An ancient underground chamber which could date back 2,000 years has been unearthed near Clonmany in Inishowen... continues...
baza Posted by baza
18th August 2008ce

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Photographs:<b>County Donegal</b>Posted by donegal Artistic / Interpretive:<b>County Donegal</b>Posted by fitzcoraldo

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Magheracar (Passage Grave) — Miscellaneous

Culled from www.archaeology.ie

1986 Excavation
The monument, an undifferentiated passage tomb in a semi-circular kerbed mound, is at the edge of a sea-cliff, 5m high. The kerbed mound, 20m in diameter E-W, was assuredly originally circular, its northern half now lost to the sea. The tomb, facing SF, is 4.5m long and scarcely more than 1m wide, and stands 2.5m inside the eastern edge of the kerb. Prior to excavation, its N side and back survived intact, but only two stones (one broken) of its S side.

Within the tomb, 0.5m from the front, a sill-stone was visible. Because of its proximity to the cliff edge, about 0.2m at one point, the tomb is under threat and so an excavation, at the request of, and funded by, the National Monuments Branch of the Office of Public Works, was undertaken at the site over a five week period during September and October 1986.

The excavation was largely confined to an area 4m wide extending eastwards from the back of the chamber to and beyond the kerb. The grass-grown mound, which extends for some 5m outside the kerb, is made up of earth and stones, some quite sizeable.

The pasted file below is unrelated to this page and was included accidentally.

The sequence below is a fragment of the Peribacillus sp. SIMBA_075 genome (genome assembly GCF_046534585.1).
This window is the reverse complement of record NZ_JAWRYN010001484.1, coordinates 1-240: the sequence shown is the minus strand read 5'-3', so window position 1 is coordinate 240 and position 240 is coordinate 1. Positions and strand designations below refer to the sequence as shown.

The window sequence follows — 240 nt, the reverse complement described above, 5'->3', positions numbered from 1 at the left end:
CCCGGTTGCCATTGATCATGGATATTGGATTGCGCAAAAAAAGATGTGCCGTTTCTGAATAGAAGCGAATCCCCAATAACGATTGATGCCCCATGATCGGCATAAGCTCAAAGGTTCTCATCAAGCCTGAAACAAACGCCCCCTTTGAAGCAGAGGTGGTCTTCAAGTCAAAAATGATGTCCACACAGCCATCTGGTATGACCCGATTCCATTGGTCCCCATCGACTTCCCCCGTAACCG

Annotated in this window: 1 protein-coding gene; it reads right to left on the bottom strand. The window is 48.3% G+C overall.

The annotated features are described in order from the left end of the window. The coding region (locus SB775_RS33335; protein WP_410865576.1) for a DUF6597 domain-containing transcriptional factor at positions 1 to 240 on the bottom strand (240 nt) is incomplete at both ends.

A large kerbstone directly in line with the tomb is positioned slightly inside the circumference described by its fellows, and at either side, as if to highlight it, are two smaller stones. The kerbstones are rounded or oval in shape, the latter type set with a long side on the ground, and, where necessary to prevent toppling, supported by small rounded beach stones. Almost the entire tomb area was excavated, revealing, in addition to the sill-stone visible before excavation, two others between it and the back of the tomb, while across the front of the tomb two stones set side by side formed a double sill. The sills divide the tomb into four compartments, from the front approximately 0.5m, 1m, 1m and 1.8m in length. A large stone with smaller stones alongside served as a floor covering in the second compartment from the front. Between the kerb and the front of the tomb, stones had been laid flat on the ground to form what appears to be a pavement. A considerable quantity of fragmented bones, some pieces with charcoal attached, was found in the tomb. The bones were dispersed throughout the earthen fill and extended under the bases of the sills and in the case of the two inner compartments to the level of the uneven underlying rock. Objects found include a small number of flint scrapers, some pieces of chert, some small sherds of prehistoric pottery, three fragments of a single stone bead found close together, a broken length of bone bearing concentric semicircular scores, a possible decorated pin, and a miniature stone axe-head, 5cm long.